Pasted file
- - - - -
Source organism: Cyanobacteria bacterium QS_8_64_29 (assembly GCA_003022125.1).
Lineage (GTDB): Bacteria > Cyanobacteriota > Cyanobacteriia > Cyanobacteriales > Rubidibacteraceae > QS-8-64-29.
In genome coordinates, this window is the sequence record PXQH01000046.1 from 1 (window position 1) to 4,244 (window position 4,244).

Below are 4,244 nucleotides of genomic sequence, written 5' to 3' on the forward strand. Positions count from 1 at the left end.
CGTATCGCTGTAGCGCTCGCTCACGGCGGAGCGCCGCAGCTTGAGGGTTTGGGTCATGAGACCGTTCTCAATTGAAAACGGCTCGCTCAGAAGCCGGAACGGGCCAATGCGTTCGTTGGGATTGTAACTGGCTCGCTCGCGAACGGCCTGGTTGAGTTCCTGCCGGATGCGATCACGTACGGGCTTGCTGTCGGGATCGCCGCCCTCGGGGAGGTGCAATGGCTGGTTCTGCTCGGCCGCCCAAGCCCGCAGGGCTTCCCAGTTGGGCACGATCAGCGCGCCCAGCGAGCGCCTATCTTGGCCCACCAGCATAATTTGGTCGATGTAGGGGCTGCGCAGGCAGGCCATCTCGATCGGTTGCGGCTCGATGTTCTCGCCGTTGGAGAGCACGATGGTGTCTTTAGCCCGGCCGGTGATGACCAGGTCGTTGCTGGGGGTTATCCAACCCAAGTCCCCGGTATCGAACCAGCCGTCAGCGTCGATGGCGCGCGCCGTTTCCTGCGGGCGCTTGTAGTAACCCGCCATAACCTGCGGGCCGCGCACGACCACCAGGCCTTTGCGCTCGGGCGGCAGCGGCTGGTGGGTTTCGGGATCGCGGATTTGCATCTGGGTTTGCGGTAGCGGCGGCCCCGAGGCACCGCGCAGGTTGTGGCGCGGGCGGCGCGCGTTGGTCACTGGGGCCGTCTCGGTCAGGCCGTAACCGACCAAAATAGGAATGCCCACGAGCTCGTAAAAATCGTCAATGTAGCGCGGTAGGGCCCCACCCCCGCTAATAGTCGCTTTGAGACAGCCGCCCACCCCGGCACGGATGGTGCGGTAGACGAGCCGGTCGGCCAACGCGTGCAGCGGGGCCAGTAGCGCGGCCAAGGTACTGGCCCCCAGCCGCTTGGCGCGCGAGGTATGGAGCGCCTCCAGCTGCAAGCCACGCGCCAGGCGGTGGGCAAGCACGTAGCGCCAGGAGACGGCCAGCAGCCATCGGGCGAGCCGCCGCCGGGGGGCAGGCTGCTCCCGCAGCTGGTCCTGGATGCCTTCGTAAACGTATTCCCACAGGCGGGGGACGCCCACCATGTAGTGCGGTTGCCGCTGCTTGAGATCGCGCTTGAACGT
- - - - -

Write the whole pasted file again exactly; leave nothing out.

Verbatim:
Source organism: Cyanobacteria bacterium QS_8_64_29 (assembly GCA_003022125.1).
Lineage (GTDB): Bacteria > Cyanobacteriota > Cyanobacteriia > Cyanobacteriales > Rubidibacteraceae > QS-8-64-29.
In genome coordinates, this window is the sequence record PXQH01000046.1 from 1 (window position 1) to 4,244 (window position 4,244).

Below are 4,244 nucleotides of genomic sequence, written 5' to 3' on the forward strand. Positions count from 1 at the left end.
CGTATCGCTGTAGCGCTCGCTCACGGCGGAGCGCCGCAGCTTGAGGGTTTGGGTCATGAGACCGTTCTCAATTGAAAACGGCTCGCTCAGAAGCCGGAACGGGCCAATGCGTTCGTTGGGATTGTAACTGGCTCGCTCGCGAACGGCCTGGTTGAGTTCCTGCCGGATGCGATCACGTACGGGCTTGCTGTCGGGATCGCCGCCCTCGGGGAGGTGCAATGGCTGGTTCTGCTCGGCCGCCCAAGCCCGCAGGGCTTCCCAGTTGGGCACGATCAGCGCGCCCAGCGAGCGCCTATCTTGGCCCACCAGCATAATTTGGTCGATGTAGGGGCTGCGCAGGCAGGCCATCTCGATCGGTTGCGGCTCGATGTTCTCGCCGTTGGAGAGCACGATGGTGTCTTTAGCCCGGCCGGTGATGACCAGGTCGTTGCTGGGGGTTATCCAACCCAAGTCCCCGGTATCGAACCAGCCGTCAGCGTCGATGGCGCGCGCCGTTTCCTGCGGGCGCTTGTAGTAACCCGCCATAACCTGCGGGCCGCGCACGACCACCAGGCCTTTGCGCTCGGGCGGCAGCGGCTGGTGGGTTTCGGGATCGCGGATTTGCATCTGGGTTTGCGGTAGCGGCGGCCCCGAGGCACCGCGCAGGTTGTGGCGCGGGCGGCGCGCGTTGGTCACTGGGGCCGTCTCGGTCAGGCCGTAACCGACCAAAATAGGAATGCCCACGAGCTCGTAAAAATCGTCAATGTAGCGCGGTAGGGCCCCACCCCCGCTAATAGTCGCTTTGAGACAGCCGCCCACCCCGGCACGGATGGTGCGGTAGACGAGCCGGTCGGCCAACGCGTGCAGCGGGGCCAGTAGCGCGGCCAAGGTACTGGCCCCCAGCCGCTTGGCGCGCGAGGTATGGAGCGCCTCCAGCTGCAAGCCACGCGCCAGGCGGTGGGCAAGCACGTAGCGCCAGGAGACGGCCAGCAGCCATCGGGCGAGCCGCCGCCGGGGGGCAGGCTGCTCCCGCAGCTGGTCCTGGATGCCTTCGTAAACGTATTCCCACAGGCGGGGGACGCCCACCATGTAGTGCGGTTGCCGCTGCTTGAGATCGCGCTTGAACGT